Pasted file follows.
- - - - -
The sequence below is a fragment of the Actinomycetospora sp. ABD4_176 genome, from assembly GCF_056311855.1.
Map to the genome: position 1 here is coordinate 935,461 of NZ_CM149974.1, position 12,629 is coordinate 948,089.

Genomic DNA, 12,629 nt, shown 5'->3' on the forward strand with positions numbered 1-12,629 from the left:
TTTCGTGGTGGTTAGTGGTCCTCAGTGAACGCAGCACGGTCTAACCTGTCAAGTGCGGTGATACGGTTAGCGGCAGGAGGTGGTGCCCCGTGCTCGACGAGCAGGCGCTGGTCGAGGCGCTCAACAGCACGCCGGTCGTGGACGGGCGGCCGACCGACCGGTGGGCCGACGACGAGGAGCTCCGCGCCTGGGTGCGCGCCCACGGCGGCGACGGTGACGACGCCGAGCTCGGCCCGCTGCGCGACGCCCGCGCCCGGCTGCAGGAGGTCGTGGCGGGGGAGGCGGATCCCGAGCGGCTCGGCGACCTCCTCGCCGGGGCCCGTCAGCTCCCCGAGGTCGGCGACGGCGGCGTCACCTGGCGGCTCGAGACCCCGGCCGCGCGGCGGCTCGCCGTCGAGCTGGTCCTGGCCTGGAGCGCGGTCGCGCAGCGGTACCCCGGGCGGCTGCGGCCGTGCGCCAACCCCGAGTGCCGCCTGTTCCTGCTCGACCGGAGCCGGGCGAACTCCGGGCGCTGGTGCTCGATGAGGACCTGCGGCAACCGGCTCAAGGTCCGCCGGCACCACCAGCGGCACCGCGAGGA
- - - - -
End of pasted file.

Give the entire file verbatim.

The sequence below is a fragment of the Actinomycetospora sp. ABD4_176 genome, from assembly GCF_056311855.1.
Map to the genome: position 1 here is coordinate 935,461 of NZ_CM149974.1, position 12,629 is coordinate 948,089.

Genomic DNA, 12,629 nt, shown 5'->3' on the forward strand with positions numbered 1-12,629 from the left:
TTTCGTGGTGGTTAGTGGTCCTCAGTGAACGCAGCACGGTCTAACCTGTCAAGTGCGGTGATACGGTTAGCGGCAGGAGGTGGTGCCCCGTGCTCGACGAGCAGGCGCTGGTCGAGGCGCTCAACAGCACGCCGGTCGTGGACGGGCGGCCGACCGACCGGTGGGCCGACGACGAGGAGCTCCGCGCCTGGGTGCGCGCCCACGGCGGCGACGGTGACGACGCCGAGCTCGGCCCGCTGCGCGACGCCCGCGCCCGGCTGCAGGAGGTCGTGGCGGGGGAGGCGGATCCCGAGCGGCTCGGCGACCTCCTCGCCGGGGCCCGTCAGCTCCCCGAGGTCGGCGACGGCGGCGTCACCTGGCGGCTCGAGACCCCGGCCGCGCGGCGGCTCGCCGTCGAGCTGGTCCTGGCCTGGAGCGCGGTCGCGCAGCGGTACCCCGGGCGGCTGCGGCCGTGCGCCAACCCCGAGTGCCGCCTGTTCCTGCTCGACCGGAGCCGGGCGAACTCCGGGCGCTGGTGCTCGATGAGGACCTGCGGCAACCGGCTCAAGGTCCGCCGGCACCACCAGCGGCACCGCGAGGA